Meningitis epidemics, primarily caused by N. meningitidis serogroup A, occur annually during the dry season in the African meningitis belt, leading to significant morbidity and mortality among the 450 million people living in this region. The introduction of MenAfriVac, a newly developed conjugate meningococcal serogroup A vaccine, in Burkina Faso, Mali, and Niger in December 2010 was the first ever population-based, preventive mass-vaccination campaign against meningococcal meningitis in the meningitis belt and the first- ever nationwide use of this vaccine. While clinical trials have demonstrated that MenAfriVac induces a stronger immune response than polysaccharide meningococcal serogroup A vaccines, the duration of protection provided by MenAfriVac is currently unknown. The persistence of the serogroup A-specific serum bactericidal antibody (SBA) response and the IgG response, both accepted correlates of protection against invasive disease, are key determinants of whether the MenAfriVac mass-vaccination campaign will successfully prevent the deadly epidemics of meningitis that have occurred in the region for the past century. Our goal is to address a critical barrier to progress in the field by evaluating the impact of the MenAfriVac mass-vaccination campaign. Specifically, we will assess the duration of protection provided by the vaccine up to five years after the population-based, mass-vaccination campaign targeted to all individuals aged 1-29 years in Bamako, Mali. We will determine when, if at all, population-level immunity begins to wane up to five years after mass- vaccination. Additionally, we will determine the most effective vaccination strategy, which can then be implemented both in Mali and other countries of the African meningitis belt in the future. We will evaluate the antibody persistence following the MenAfriVac mass-vaccination campaign by collecting prospective immunogenicity data from a random sample of 800 residents of Bamako, Mali, aged 1- 29 years at 18 months, 36 months, and 54 months after mass vaccination. Specifically, we aim to: 1.) determine the proportion of individuals with protective levels of serogroup A-specific SBA and IgG both overall and by age at each of the three post-vaccination time points, 2.) evaluate the significance of temporal changes in serogroup A-specific SBA and IgG titers both overall and by age up to five years post-vaccination, and 3.) assess potential risk factors, such as age at vaccination, prior polysaccharide meningococcal vaccination, nutritional status, and socioeconomic status, for low SBA and IgG titers at each of the three post-vaccination time points. Statistical methods will be used to provide evidence for the degree of vaccine-induced antibody persistence and to evaluate risk factors for low antibody response. The results will be used to develop and implement the most effective vaccination strategy in the countries of the African meningitis belt, to determine if there is a need for additional booster doses of vaccine in any age group after five years, and to increase our understanding of the mechanism by which MenAfriVac provides protection against invasive disease.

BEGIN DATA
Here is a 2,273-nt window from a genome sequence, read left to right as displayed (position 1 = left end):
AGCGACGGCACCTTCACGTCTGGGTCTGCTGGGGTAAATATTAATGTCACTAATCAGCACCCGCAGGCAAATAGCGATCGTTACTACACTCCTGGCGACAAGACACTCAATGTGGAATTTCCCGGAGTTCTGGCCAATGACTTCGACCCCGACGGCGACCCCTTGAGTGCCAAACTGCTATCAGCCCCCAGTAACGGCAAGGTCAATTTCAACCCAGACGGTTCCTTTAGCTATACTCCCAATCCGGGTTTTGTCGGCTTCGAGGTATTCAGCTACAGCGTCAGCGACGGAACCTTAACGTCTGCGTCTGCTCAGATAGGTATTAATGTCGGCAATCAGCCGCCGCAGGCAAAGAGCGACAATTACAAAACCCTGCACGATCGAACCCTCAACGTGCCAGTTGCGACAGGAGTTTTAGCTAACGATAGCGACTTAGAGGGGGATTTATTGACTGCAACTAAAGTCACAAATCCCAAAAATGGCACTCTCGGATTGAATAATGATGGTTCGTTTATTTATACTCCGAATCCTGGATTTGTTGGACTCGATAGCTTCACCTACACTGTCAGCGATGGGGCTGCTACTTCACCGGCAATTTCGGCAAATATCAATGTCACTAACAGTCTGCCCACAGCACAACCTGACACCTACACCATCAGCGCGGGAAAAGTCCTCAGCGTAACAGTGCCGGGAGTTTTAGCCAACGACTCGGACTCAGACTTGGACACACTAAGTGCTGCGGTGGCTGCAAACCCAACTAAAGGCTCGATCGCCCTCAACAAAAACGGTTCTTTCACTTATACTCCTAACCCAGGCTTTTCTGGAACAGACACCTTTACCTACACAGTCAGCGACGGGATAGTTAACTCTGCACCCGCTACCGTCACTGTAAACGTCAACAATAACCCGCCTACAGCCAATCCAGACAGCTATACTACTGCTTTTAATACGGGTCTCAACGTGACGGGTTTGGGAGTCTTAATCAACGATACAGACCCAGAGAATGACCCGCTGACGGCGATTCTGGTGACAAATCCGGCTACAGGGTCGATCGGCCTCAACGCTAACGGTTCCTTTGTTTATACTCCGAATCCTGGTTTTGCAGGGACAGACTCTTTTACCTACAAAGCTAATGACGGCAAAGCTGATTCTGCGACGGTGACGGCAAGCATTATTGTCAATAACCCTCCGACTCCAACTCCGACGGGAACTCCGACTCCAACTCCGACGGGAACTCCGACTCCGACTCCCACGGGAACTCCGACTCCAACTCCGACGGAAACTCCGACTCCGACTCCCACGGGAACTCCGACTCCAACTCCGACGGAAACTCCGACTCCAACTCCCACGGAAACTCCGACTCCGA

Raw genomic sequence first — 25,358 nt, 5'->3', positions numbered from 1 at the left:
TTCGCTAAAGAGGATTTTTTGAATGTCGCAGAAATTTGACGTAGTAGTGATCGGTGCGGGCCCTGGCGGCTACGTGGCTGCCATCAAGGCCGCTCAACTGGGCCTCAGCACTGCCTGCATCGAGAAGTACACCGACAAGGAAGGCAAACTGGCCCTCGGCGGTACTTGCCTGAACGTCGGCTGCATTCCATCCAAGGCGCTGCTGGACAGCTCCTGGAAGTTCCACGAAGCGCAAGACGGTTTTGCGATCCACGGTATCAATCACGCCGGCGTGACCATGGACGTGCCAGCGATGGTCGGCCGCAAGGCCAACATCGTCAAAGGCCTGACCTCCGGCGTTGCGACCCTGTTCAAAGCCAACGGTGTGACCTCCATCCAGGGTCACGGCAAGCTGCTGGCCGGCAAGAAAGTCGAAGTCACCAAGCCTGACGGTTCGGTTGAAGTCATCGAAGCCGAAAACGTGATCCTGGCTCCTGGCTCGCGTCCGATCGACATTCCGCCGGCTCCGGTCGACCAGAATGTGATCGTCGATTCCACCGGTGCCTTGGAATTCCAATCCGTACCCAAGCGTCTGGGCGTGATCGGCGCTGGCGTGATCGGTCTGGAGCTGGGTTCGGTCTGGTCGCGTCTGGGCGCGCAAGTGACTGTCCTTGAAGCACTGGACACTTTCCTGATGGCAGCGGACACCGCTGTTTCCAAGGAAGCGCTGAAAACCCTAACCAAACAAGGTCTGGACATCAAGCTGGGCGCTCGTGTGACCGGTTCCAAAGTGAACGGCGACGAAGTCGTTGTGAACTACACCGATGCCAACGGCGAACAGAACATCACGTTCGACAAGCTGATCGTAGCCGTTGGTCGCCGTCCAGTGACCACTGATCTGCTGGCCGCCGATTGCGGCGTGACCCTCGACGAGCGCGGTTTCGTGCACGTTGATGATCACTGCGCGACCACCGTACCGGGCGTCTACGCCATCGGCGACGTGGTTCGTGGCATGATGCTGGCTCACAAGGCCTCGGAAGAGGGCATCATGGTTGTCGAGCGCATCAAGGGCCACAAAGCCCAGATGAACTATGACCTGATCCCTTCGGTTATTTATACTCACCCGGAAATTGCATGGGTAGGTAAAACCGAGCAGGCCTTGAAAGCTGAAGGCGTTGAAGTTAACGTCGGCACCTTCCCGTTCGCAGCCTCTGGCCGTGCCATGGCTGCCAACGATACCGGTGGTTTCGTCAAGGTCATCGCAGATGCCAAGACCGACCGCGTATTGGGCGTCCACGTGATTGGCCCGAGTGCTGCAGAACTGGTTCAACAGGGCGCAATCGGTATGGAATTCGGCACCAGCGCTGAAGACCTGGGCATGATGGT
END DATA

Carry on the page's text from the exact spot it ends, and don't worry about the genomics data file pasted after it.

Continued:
Seasonal meningitis outbreaks caused primarily by Neisseria meningitidis serogroup A are responsible for significant morbidity and mortality among the nearly 450 million people living in the African meningitis belt. In December 2010, the first-ever preventive meningitis mass-vaccination campaign using a newly developed conjugate meningococcal serogroup A vaccine was launched in this region. We aim to evaluate the persistence of the protective antibody response generated by this vaccine in Bamako, Mali, for up to five years post-vaccination. Our goal is to determine the most effective vaccination strategy capable of maintaining protective levels of immunity in the population and ending the devastating epidemics of meningitis.
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